Indian scientists to discuss moon mission
ISRO sources admit that a manned mission to the moon will cost the nation a whopping Rs 200 billion.india Updated: Nov 06, 2006 15:39 IST
India's space scientists and technologists will hold a brain-storming session in Bangalore on Tuesday to explore the viability of undertaking a manned mission to the moon by the end of the next decade (2020).
With President APJ Abdul Kalam rooting for such an adventure, about 50-60 experts from top research labs and scientific institutions will get a preview of the ambitious project conceived by the Indian Space Research Organisation (ISRO) that is planning to send an Indian astronaut into space on a indigenous space capsule by 2014.
"We have already made a presentation to the prime minister last month (Oct 17) on our capabilities to launch a manned mission into space by 2014.
"As preparations to launch an unmanned lunar mission (Chandrayaan-1) by 2008 are under way, we will be exploring the prospects of landing an Indian on moon by at least 2020," a top ISRO official said in Bangalore on Monday.
At the meeting, ISRO chairman G Madhavan Nair will make a detailed presentation on the pros and cons of launching a manned mission to the moon, the benefits that are expected to accrue from such a mission and the resources required to undertake it.
"We have invited the heads of various research and development (R&D) organisations, including the Indian Institute of Astrophysics, Indian Institute of Science, National Aerospace Laboratories and the department of science & technology to ascertain their views on the project and draw a road map for embarking on such a mission," the official said.
Based on the deliberations and feedback from the experts, ISRO plans to prepare a project report for government approval and budgetary allocation in the 11th and 12th five-year plans.
Prime Minister's Science Advisory Council chairman CNR Rao and former ISRO chairmen K Kasturirangan and UR Rao have also been invited to participate in the daylong session and present their views on the multibillion rupee project.
"Though we have the capabilities and resources to undertake such a mission, we need to cover a lot of ground to assess its viability in terms of the prohibitive cost, materials and manpower involved. The issue is not whether we can do, but at what cost and how the country would benefit from it," UR Rao said.
ISRO sources admit a manned mission to the moon would cost the nation a whopping Rs 200 billion, while a manned mission into space would require about Rs 150 billion over a seven-year period.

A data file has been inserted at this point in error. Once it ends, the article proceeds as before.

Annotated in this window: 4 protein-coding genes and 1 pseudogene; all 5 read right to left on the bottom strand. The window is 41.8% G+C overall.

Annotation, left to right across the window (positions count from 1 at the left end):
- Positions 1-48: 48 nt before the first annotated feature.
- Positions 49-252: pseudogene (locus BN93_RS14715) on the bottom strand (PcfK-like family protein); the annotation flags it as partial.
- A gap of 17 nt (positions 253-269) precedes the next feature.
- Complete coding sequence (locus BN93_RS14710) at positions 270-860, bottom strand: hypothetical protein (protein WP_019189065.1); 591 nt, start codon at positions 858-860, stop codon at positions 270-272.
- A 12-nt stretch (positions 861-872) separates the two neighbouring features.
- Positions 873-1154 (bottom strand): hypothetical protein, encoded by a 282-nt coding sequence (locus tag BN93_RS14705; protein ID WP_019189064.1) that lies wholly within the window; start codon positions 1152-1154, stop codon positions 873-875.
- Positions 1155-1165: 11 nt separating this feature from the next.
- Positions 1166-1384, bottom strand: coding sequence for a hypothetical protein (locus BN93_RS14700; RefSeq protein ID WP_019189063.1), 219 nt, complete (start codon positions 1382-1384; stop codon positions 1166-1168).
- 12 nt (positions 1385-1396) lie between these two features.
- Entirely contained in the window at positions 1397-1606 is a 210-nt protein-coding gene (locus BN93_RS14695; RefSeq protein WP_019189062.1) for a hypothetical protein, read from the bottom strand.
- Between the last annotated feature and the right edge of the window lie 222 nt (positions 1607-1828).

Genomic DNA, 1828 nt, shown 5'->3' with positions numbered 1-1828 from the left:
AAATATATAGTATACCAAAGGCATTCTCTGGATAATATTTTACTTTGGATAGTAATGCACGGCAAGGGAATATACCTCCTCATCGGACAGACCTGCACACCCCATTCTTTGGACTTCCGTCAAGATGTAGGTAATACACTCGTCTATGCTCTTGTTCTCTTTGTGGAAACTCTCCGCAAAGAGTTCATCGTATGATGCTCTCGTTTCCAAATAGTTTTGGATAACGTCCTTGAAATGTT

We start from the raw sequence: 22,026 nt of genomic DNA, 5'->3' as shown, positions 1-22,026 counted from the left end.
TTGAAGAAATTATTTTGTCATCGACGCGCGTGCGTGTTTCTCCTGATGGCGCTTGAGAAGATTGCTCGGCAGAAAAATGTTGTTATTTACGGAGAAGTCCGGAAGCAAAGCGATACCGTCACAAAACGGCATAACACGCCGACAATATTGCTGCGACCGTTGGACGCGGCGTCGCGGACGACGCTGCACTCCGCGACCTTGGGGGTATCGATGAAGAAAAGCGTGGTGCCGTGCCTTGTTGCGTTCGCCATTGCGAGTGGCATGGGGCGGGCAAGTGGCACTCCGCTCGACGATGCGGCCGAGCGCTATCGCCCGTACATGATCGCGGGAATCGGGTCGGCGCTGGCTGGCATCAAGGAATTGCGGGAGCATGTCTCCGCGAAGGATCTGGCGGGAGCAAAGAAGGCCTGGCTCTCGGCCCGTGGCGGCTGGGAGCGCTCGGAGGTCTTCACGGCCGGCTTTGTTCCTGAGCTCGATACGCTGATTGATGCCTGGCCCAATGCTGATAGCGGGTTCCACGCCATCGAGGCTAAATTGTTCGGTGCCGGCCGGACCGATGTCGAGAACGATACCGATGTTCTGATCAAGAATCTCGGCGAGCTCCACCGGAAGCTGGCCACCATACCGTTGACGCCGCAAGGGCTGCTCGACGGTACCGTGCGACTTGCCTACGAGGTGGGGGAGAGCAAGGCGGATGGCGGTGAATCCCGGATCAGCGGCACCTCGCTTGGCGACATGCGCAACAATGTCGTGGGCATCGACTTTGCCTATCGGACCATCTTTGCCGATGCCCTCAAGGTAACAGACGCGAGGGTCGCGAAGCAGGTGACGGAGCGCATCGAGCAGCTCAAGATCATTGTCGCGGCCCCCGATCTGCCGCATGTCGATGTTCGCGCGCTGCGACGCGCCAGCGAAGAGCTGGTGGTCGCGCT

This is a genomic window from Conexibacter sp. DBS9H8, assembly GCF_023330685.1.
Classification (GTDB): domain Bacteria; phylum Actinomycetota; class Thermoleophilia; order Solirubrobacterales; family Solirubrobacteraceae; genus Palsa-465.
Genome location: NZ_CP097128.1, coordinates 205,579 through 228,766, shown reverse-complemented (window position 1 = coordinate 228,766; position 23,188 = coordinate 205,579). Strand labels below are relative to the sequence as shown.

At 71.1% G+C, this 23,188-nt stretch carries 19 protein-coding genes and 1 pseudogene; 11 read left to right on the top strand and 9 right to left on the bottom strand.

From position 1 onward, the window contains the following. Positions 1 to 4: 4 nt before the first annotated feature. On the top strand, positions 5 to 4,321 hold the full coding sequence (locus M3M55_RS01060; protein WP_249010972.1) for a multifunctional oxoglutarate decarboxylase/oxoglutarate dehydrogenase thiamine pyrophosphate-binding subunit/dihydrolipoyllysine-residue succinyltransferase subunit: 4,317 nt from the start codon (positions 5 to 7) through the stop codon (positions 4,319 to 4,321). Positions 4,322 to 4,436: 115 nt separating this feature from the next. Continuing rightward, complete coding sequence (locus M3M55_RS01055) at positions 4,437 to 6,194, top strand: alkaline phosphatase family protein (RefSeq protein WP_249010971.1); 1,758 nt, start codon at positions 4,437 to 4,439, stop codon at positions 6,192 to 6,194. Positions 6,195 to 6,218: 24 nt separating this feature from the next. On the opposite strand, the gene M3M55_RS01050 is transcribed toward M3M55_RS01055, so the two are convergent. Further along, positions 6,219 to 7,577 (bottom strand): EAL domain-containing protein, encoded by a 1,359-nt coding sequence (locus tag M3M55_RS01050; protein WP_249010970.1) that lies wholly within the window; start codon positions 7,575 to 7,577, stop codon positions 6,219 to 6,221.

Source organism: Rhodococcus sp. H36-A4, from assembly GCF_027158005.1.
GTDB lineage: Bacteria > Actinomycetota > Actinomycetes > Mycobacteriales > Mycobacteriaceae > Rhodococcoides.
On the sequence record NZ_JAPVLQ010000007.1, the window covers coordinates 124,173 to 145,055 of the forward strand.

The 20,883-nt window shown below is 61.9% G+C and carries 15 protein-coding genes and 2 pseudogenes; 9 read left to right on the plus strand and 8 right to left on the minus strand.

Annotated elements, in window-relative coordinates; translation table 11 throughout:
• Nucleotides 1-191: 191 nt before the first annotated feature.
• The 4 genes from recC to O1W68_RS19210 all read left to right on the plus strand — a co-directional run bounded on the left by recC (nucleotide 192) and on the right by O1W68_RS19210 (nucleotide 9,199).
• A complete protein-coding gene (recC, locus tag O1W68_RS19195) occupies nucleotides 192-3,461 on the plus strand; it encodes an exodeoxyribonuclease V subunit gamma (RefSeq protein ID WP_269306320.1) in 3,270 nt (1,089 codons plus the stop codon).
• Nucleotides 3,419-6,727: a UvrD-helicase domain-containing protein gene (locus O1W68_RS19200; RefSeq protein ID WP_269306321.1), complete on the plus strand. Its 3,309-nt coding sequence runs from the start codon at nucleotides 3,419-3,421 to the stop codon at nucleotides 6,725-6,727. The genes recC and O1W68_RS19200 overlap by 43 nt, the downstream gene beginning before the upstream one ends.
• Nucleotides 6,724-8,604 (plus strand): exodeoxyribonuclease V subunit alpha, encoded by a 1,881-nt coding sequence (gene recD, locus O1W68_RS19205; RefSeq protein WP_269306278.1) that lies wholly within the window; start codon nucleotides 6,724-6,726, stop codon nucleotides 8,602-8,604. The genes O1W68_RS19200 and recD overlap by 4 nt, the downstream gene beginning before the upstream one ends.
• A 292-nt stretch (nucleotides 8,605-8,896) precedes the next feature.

"The funds will be required to build the facilities, new technologies and training hundreds of scientists and engineers to execute the project. A host of R&D organisations such as the Institute of Aerospace Medicine and Defence Food Research Laboratory will have to be involved for preparing the astronaut(s) to survive in zero-gravity condition," a ISRO scientist pointed out.
The space agency is also toying with the idea of coining a Sanskrit name to be used for Indian astronauts who will be launched into space and on the moon subsequently.
Ironically, the annual budget for ISRO is currently pegged at Rs 36 billion (2006-07). It has earmarked about Rs. 3.86 billion for Chandrayaan-1, slated for launch in 2008, to conduct experiments on the moon surface with its spacecraft in the lunar orbit.
In the run-up to undertaking such ambitious missions, ISRO is working on a three-tonne space capsule with life support systems and allied facilities for two people onboard.
The capsule will be launched using an upgraded version of the Geosynchronous Satellite Launch Vehicle (GSLV-MK-II) from the Satish Dhawan Space Centre at Sriharikota in Andhra Pradesh in 2007.
The four-tonne class rocket will place the space capsule into an orbit at a height of 400 km from earth about 16 minutes after lift-off. The capsule is expected to orbit initially for a day and in subsequent launches for a week before returning for a splashdown in the Bay of Bengal.
"The voyage to moon will be of longer duration with the capsule taking at least five days to reach the destination after the launch and another five days for the return trip," the official disclosed.
The trials for the manned space missions will be taken up next year with the 600-kg Space Capsule Recovery (SRE) experiment, to be launched using the Polar Satellite Launch Vehicle (PSLV) rocket.
The module will orbit the earth for a week and splash down in the Bay of Bengal. A number of cutting-edge technologies required for an Indian journey into space will be validated during these tests.
"A successful manned mission to moon will give India the status of a super-power with technological capability on par with the United States, Russia, European Space Agency (ESA), China (in manned mission to space), development of new types of materials and breakthrough in medicine and life sciences, communications," the official added.
According to Indian Space Commission member Roddam Narasimha, who is one of the invitees for the meeting, a manned mission to moon would make India a force to reckon with and count among the select few countries in the space club.
"India should have a major presence in space. If we make up our mind, we will acquire the know-how. We should certainly put more effort into research missions now. So far, our emphasis was on development of satellites (for communications and remote sensing) and rockets," Narasimha said.
Within ISRO, however, a few scientists have told Nair a robotic mission into space would suffice rather than an Indian undertaking the voyage in space.
"There are some within our organisation saying a manned mission is not required and a robot or instruments can do the job. I subscribe to the view that no robot or instrument can substitute the human brain when it comes to decision-making," Nair has been quoted telling the scientists having reservations about landing an Indian on moon.